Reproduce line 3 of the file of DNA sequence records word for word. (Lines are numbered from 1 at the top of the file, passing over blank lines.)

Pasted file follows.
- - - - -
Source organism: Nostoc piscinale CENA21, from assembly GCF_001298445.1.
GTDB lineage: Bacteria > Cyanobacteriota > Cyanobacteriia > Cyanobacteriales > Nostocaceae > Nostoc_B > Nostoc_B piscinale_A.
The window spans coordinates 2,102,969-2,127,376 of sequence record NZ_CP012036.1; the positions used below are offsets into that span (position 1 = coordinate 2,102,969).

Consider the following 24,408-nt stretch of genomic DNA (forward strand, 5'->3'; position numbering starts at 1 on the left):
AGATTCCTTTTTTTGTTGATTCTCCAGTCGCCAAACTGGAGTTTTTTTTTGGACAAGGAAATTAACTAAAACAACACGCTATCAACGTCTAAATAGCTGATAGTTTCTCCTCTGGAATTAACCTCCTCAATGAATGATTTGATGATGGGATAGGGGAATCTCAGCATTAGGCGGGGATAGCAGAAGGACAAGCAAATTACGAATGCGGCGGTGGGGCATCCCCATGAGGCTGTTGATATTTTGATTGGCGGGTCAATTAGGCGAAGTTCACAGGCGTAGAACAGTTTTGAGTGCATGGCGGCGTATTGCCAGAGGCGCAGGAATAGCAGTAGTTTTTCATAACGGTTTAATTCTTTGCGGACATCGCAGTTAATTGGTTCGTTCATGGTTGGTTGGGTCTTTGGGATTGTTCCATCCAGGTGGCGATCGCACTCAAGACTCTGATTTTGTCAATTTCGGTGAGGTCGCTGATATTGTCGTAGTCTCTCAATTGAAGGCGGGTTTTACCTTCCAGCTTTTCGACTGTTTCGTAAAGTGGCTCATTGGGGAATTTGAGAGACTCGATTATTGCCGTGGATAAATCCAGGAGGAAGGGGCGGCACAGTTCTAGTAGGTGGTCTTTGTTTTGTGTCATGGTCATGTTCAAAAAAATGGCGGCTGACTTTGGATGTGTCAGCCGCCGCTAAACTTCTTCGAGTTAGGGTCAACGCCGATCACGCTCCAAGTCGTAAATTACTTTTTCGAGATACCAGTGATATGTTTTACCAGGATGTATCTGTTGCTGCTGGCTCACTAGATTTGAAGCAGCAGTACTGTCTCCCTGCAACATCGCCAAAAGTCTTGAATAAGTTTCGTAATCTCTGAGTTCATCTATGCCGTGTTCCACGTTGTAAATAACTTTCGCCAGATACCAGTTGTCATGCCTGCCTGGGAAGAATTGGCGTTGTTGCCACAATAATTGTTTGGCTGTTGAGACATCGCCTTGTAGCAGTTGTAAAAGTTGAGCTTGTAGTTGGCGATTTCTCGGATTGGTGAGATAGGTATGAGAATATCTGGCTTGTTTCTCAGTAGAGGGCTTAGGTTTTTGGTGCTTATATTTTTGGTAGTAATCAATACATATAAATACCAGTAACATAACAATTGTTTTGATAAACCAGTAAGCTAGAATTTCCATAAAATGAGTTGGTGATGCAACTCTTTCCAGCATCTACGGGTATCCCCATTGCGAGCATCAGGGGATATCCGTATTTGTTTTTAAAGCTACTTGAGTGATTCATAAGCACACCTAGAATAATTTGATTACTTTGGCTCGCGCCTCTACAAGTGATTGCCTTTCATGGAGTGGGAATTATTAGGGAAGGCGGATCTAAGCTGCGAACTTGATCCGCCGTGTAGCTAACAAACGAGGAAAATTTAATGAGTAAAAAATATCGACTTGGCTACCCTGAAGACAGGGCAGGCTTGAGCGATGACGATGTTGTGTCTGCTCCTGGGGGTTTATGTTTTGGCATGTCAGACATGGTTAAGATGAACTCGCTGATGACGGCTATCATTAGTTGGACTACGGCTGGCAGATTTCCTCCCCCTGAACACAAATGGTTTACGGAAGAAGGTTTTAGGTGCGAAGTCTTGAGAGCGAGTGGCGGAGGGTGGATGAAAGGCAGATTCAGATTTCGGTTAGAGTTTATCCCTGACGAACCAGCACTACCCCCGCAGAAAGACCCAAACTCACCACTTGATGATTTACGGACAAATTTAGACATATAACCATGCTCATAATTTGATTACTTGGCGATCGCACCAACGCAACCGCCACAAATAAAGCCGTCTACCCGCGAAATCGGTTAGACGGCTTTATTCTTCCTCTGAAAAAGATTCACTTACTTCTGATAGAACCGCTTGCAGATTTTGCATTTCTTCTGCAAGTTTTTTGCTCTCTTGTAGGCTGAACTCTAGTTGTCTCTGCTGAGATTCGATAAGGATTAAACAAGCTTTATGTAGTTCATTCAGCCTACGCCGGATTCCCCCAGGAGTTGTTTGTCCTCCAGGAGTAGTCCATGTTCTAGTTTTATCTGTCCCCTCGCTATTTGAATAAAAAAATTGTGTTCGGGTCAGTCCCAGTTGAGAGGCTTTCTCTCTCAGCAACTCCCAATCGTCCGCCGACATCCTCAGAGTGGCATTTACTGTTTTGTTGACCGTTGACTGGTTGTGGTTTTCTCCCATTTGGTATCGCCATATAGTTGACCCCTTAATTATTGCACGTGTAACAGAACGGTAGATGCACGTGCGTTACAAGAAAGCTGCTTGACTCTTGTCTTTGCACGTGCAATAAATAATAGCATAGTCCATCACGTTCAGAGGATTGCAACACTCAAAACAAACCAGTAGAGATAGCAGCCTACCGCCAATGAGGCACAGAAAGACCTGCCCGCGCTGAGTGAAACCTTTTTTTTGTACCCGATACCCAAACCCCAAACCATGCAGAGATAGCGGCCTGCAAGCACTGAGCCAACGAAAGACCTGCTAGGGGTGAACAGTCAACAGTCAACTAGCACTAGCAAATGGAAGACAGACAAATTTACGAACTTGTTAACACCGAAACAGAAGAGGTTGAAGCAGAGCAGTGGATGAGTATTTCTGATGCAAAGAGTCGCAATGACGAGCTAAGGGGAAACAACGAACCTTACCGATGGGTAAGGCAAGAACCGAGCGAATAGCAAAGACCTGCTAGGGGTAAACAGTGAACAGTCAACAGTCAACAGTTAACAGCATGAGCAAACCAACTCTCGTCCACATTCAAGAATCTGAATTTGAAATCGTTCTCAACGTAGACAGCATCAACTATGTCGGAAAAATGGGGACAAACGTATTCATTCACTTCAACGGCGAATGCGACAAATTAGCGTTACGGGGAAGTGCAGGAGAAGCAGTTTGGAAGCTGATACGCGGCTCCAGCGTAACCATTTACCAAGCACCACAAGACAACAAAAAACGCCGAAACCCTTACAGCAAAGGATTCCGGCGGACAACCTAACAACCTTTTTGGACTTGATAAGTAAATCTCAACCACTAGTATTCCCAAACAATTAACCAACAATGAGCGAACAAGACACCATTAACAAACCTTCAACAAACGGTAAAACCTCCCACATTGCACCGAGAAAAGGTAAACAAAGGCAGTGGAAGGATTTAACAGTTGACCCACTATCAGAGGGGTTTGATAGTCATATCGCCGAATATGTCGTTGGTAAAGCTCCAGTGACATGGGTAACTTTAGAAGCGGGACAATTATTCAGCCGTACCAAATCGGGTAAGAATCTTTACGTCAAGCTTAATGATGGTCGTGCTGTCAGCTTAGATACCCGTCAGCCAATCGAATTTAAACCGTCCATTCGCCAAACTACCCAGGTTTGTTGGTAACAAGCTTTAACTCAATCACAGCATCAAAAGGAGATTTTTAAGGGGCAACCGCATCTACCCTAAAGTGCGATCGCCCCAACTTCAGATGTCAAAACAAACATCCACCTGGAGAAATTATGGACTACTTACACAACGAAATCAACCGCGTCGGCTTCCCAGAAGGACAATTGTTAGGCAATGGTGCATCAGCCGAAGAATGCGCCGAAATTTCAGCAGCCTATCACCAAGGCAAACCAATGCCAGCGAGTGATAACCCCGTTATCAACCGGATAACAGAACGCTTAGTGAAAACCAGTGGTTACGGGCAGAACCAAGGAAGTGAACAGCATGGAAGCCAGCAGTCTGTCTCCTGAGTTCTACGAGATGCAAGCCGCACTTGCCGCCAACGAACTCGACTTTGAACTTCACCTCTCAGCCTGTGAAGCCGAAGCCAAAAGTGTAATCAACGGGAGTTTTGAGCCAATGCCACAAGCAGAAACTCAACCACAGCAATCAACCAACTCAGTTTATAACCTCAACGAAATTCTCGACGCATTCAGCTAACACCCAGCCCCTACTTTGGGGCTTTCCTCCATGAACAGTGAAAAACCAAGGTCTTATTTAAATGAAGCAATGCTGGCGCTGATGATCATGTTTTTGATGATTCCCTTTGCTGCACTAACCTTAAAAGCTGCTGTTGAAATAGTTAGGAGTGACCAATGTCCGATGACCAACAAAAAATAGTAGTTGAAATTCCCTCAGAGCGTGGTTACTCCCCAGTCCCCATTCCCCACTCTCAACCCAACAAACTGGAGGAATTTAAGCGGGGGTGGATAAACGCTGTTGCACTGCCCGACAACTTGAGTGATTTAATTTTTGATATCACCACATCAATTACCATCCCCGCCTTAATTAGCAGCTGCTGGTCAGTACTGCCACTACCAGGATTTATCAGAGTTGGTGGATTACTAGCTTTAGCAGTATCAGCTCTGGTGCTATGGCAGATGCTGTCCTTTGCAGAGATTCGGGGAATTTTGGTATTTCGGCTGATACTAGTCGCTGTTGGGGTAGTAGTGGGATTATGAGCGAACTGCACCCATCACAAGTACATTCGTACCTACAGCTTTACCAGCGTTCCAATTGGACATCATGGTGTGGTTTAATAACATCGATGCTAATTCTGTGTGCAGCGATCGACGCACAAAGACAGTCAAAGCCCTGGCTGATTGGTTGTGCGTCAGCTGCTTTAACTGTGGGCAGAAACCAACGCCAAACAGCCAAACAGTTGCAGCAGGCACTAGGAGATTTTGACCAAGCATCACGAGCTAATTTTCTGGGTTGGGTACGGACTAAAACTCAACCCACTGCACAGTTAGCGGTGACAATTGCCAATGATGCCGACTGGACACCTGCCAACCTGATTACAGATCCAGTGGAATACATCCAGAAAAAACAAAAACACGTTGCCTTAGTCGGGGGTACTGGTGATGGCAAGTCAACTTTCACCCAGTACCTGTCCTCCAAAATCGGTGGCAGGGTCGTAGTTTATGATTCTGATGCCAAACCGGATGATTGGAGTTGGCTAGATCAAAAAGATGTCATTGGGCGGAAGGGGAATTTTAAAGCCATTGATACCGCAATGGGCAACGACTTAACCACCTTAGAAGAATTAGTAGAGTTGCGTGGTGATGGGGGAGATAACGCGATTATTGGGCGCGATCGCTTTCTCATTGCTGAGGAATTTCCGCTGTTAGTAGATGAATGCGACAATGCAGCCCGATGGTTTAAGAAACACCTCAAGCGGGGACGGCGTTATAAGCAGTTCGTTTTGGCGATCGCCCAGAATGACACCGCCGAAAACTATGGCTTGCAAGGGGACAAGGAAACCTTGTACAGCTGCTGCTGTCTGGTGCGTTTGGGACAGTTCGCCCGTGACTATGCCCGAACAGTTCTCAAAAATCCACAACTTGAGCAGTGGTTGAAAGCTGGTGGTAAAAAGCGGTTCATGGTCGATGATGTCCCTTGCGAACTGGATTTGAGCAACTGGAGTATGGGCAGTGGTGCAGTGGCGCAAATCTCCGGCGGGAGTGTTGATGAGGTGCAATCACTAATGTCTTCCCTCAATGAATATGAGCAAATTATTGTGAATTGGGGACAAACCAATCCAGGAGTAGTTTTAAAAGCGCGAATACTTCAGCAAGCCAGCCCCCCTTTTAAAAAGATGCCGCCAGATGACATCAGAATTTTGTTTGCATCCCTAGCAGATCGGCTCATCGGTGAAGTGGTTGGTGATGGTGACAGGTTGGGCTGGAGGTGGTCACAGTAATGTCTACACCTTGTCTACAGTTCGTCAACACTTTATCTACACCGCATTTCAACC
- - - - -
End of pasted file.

The window spans coordinates 2,102,969-2,127,376 of sequence record NZ_CP012036.1; the positions used below are offsets into that span (position 1 = coordinate 2,102,969).